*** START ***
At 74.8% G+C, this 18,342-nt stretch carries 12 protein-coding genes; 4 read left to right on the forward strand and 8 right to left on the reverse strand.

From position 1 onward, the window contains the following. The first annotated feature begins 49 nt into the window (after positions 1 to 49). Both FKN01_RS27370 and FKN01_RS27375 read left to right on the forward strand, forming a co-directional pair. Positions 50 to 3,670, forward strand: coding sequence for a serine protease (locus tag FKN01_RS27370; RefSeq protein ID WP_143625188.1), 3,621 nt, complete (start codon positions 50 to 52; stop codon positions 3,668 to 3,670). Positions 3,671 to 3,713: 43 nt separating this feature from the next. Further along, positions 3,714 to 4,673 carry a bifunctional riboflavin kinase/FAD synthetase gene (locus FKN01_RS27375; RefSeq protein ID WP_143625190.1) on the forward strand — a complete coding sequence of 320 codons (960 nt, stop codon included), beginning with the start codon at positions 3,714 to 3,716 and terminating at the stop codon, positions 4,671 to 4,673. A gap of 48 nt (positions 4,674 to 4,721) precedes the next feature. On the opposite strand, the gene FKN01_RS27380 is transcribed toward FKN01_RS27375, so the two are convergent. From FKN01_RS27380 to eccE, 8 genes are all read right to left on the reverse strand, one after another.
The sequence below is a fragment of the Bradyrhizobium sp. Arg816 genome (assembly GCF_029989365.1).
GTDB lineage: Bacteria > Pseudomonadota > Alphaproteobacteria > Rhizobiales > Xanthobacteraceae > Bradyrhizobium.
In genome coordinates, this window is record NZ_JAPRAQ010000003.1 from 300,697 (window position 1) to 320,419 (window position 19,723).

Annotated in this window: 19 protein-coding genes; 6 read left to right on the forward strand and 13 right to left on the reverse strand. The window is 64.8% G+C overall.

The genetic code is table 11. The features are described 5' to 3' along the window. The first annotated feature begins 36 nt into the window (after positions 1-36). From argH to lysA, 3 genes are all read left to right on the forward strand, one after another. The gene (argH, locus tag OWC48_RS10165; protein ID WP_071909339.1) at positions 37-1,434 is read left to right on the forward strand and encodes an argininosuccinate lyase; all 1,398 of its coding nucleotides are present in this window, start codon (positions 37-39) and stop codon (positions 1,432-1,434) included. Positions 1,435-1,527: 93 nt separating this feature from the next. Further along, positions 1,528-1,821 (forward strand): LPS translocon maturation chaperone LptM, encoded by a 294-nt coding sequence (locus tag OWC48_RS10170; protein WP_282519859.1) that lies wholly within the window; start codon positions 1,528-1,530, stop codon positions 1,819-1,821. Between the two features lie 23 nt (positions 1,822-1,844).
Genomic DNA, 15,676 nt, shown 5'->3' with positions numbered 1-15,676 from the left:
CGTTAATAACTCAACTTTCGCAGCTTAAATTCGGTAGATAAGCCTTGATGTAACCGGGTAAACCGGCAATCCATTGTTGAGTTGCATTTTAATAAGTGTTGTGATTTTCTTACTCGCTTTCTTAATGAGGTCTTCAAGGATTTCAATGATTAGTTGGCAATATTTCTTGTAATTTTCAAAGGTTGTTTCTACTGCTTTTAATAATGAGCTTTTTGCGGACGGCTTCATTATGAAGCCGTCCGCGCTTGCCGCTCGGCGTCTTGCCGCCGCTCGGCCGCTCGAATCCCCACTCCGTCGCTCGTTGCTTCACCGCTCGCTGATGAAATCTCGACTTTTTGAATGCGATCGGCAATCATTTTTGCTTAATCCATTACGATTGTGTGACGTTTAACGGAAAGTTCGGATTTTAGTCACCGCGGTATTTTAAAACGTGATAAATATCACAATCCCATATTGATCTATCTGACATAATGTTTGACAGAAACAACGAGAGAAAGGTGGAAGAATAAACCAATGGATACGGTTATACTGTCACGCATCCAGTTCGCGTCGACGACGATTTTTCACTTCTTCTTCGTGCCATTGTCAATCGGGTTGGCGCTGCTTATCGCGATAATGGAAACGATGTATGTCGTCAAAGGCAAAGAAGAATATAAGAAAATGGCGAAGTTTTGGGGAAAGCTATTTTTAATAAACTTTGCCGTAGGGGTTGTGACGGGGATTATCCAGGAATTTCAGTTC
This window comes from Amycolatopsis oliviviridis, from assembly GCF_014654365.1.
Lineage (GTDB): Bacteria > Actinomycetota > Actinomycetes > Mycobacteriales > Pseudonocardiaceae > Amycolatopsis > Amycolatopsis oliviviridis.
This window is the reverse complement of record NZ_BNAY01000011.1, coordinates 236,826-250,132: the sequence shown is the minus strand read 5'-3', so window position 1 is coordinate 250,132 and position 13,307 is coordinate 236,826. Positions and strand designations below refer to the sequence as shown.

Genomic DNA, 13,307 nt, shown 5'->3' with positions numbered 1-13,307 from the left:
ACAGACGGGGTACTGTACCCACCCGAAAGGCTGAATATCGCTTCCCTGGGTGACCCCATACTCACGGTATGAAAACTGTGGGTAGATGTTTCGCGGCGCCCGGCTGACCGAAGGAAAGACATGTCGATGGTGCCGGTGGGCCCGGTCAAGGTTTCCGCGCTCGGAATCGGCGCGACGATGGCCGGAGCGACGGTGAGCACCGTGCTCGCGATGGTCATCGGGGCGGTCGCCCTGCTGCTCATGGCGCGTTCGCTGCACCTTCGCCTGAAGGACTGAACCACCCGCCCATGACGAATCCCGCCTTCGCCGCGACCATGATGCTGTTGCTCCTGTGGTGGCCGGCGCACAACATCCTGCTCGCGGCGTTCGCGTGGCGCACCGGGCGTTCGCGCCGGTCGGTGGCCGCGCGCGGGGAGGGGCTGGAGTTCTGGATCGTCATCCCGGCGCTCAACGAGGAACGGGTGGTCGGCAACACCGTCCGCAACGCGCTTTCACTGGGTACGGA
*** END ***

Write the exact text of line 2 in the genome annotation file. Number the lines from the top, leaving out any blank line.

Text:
From position 1 onward, the window contains the following. The first annotated feature begins 49 nt into the window (after positions 1 to 49). Both FKN01_RS27370 and FKN01_RS27375 read left to right on the forward strand, forming a co-directional pair. Positions 50 to 3,670, forward strand: coding sequence for a serine protease (locus tag FKN01_RS27370; RefSeq protein ID WP_143625188.1), 3,621 nt, complete (start codon positions 50 to 52; stop codon positions 3,668 to 3,670). Positions 3,671 to 3,713: 43 nt separating this feature from the next. Further along, positions 3,714 to 4,673 carry a bifunctional riboflavin kinase/FAD synthetase gene (locus FKN01_RS27375; RefSeq protein ID WP_143625190.1) on the forward strand — a complete coding sequence of 320 codons (960 nt, stop codon included), beginning with the start codon at positions 3,714 to 3,716 and terminating at the stop codon, positions 4,671 to 4,673. A gap of 48 nt (positions 4,674 to 4,721) precedes the next feature. On the opposite strand, the gene FKN01_RS27380 is transcribed toward FKN01_RS27375, so the two are convergent. From FKN01_RS27380 to eccE, 8 genes are all read right to left on the reverse strand, one after another.